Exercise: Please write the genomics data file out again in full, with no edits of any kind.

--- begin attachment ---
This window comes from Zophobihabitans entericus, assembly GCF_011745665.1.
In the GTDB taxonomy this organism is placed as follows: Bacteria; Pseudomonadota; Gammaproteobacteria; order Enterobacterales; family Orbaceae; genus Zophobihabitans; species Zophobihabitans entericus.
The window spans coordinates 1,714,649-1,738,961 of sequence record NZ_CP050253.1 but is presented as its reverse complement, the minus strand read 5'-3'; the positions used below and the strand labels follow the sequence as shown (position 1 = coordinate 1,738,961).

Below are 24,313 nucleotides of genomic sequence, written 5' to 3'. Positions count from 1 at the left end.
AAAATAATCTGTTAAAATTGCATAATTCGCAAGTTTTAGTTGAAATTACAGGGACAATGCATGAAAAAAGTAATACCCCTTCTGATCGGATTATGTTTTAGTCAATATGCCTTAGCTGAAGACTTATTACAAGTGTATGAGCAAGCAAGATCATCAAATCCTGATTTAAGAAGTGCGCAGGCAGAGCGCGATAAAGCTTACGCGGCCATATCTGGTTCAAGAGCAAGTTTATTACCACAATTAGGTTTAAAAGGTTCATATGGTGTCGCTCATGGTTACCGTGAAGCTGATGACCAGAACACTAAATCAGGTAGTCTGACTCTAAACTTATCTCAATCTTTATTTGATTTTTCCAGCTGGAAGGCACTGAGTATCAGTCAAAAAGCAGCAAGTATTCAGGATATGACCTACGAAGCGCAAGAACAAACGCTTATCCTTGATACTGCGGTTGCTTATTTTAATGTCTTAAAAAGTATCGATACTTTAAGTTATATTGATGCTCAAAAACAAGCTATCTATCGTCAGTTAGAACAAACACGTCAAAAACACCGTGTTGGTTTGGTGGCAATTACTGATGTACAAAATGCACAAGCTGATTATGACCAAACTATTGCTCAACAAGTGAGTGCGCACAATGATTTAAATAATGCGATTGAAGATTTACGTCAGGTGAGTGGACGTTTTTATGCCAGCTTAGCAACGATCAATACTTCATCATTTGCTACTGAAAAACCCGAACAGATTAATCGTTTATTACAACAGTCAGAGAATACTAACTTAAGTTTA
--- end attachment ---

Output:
This window comes from Zophobihabitans entericus, assembly GCF_011745665.1.
In the GTDB taxonomy this organism is placed as follows: Bacteria; Pseudomonadota; Gammaproteobacteria; order Enterobacterales; family Orbaceae; genus Zophobihabitans; species Zophobihabitans entericus.
The window spans coordinates 1,714,649-1,738,961 of sequence record NZ_CP050253.1 but is presented as its reverse complement, the minus strand read 5'-3'; the positions used below and the strand labels follow the sequence as shown (position 1 = coordinate 1,738,961).

Below are 24,313 nucleotides of genomic sequence, written 5' to 3'. Positions count from 1 at the left end.
AAAATAATCTGTTAAAATTGCATAATTCGCAAGTTTTAGTTGAAATTACAGGGACAATGCATGAAAAAAGTAATACCCCTTCTGATCGGATTATGTTTTAGTCAATATGCCTTAGCTGAAGACTTATTACAAGTGTATGAGCAAGCAAGATCATCAAATCCTGATTTAAGAAGTGCGCAGGCAGAGCGCGATAAAGCTTACGCGGCCATATCTGGTTCAAGAGCAAGTTTATTACCACAATTAGGTTTAAAAGGTTCATATGGTGTCGCTCATGGTTACCGTGAAGCTGATGACCAGAACACTAAATCAGGTAGTCTGACTCTAAACTTATCTCAATCTTTATTTGATTTTTCCAGCTGGAAGGCACTGAGTATCAGTCAAAAAGCAGCAAGTATTCAGGATATGACCTACGAAGCGCAAGAACAAACGCTTATCCTTGATACTGCGGTTGCTTATTTTAATGTCTTAAAAAGTATCGATACTTTAAGTTATATTGATGCTCAAAAACAAGCTATCTATCGTCAGTTAGAACAAACACGTCAAAAACACCGTGTTGGTTTGGTGGCAATTACTGATGTACAAAATGCACAAGCTGATTATGACCAAACTATTGCTCAACAAGTGAGTGCGCACAATGATTTAAATAATGCGATTGAAGATTTACGTCAGGTGAGTGGACGTTTTTATGCCAGCTTAGCAACGATCAATACTTCATCATTTGCTACTGAAAAACCCGAACAGATTAATCGTTTATTACAACAGTCAGAGAATACTAACTTAAGTTTA